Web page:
A “miracle May” level of rainfall saved a more dire forecast for the region’s fire season.
Jeff Tonkin of the Eureka National Weather Service gave the prognosis during a remote presentation to the public June 18 outlining the Six Rivers National Forest’s Gasquet Ranger District and Smith River National Recreation Area’s summer season.
Tonkin said the region was already in drought conditions heading into May when the fifth or sixth wettest May on record struck.
“We had a really nice, what I call a miracle May, in terms of precipitation,” Tonkin said. “That really, really helped with slowing down the fire season going into the summer.”
According to records the National Weather Service measures at the Del Norte County Regional Airport at Jack McNamara Field, 4.79 inches of rain fell in May, with 2.87 inches being the norm. By comparison, just 2.26 inches of rain fell in April, with 5.2 inches being the normal level.
Thus, Tonkin expects an above normal fire season, explaining that’s actually a normal condition for Northern California that rarely gets rain during the summer months.
He then outlined the several factors that went into forecasting the summer fire season.
Temperatures so far through June 11 were only slightly above average, which usually run between 56 to 63 degrees April through June.
“That usually indicates the atmosphere is running a little drier than normal. But only a little bit,” Tonkin said.
He reiterated much of Southwest Oregon and Northwest California are under a severe or extreme drought label, even accounting for rain the region received in May.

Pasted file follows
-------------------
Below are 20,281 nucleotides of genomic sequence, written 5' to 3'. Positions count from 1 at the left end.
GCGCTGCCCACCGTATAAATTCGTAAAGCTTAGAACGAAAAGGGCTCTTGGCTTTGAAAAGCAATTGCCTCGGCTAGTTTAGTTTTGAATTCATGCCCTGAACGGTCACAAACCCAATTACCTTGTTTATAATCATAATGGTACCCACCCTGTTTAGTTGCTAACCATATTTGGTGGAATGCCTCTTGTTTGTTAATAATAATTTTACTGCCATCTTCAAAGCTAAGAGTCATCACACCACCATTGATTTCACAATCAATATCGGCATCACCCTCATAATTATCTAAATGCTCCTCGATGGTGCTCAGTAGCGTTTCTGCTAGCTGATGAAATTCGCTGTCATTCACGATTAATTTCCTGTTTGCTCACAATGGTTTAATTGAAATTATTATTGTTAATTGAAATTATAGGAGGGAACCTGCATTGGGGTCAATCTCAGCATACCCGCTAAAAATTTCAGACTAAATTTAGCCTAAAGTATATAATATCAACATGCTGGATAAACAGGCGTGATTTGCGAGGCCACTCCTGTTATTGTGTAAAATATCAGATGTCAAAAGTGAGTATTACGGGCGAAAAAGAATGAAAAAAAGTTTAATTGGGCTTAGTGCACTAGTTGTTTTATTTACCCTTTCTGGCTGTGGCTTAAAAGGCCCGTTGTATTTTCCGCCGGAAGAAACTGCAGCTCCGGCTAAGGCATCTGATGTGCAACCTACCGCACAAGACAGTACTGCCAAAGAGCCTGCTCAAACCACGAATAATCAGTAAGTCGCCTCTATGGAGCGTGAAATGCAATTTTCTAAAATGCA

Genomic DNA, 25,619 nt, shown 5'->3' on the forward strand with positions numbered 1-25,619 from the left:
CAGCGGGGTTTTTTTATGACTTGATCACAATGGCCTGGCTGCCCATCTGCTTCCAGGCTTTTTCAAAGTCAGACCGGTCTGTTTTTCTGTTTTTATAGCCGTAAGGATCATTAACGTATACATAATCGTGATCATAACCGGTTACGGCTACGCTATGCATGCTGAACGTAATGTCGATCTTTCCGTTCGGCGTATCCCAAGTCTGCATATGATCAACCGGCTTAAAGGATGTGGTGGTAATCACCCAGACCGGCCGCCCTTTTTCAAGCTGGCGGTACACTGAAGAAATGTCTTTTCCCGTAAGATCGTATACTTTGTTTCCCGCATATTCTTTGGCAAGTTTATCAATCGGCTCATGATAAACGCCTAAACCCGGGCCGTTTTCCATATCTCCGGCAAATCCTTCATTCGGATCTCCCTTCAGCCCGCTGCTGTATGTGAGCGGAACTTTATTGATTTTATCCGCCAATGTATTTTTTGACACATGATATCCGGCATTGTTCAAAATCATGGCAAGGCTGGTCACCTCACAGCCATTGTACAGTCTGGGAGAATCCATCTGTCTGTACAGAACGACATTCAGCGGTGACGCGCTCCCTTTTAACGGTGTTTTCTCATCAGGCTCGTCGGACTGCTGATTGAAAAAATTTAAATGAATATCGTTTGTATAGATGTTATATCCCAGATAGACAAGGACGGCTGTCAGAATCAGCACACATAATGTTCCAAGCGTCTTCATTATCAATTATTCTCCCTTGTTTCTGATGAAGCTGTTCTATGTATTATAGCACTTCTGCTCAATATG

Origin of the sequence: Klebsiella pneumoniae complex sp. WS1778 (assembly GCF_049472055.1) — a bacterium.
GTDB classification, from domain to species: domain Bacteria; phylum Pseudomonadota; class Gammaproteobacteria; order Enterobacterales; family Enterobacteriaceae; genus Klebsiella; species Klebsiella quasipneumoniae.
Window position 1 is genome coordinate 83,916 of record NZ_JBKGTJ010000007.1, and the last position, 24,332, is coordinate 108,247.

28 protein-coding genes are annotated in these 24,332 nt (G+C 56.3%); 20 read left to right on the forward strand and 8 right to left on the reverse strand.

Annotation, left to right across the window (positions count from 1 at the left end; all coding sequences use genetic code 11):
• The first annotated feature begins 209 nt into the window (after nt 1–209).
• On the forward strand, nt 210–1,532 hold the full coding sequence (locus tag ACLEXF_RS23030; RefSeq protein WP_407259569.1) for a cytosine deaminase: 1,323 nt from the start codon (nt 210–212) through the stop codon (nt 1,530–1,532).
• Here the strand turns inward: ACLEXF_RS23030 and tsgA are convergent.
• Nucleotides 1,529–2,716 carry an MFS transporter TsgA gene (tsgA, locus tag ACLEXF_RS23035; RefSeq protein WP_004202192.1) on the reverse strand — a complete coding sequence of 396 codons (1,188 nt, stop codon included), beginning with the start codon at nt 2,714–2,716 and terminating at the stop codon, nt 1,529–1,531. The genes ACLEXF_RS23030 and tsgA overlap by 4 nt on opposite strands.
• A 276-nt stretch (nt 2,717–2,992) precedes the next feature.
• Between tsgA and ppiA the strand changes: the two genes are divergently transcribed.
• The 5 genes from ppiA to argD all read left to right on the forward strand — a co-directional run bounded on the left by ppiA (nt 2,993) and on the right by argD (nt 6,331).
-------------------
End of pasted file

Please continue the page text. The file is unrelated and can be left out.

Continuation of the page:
“We’re still drier than normal. That’s going to play into fire potential,” Tonkin said.
By comparison he said the drought conditions are worse than last year, but not as bad as 2016-17.
Tonkin then said the four measures for to what fuels fires are all at or below average, including 100-hour fuel moisture levels (1- to 3-inch dead branches on the ground), larger dead fuels (4- to 8-inch branches), live fuel, and the energy release component, a combination measure of live and dead fuels.
He noted weather models show slightly above average temperatures for the summer and about normal rainfall, which is to say none for the region. The wildcard going into the fire season remains unforeseen thunderstorms, which he said is due to their unpredictability to forecast more than a week.
Tonkin said Predictive Services, in Boise, Id., then takes all the data to predict an overall fire potential across the nation. Locally, it equates to an above normal fire potential for the area, except for a sliver along the coast that remains normal through September. Then it becomes above normal, too, Tonkin explained, when coastal winds are likely to blow any fire westwards.
“One thing I want to note, though, with these charts, is that it might be a little alarming. ‘Oh my gosh! We’re going to have a high fire potential pretty much all the summer,’” Tokin said. “But in all honesty, I don’t remember any charts coming out for each summer where they didn’t show a high fire potential for Northwest California. Because it’s pretty much the nature of what we have here. It doesn’t rain much after June. It will dry out, it will get hot.”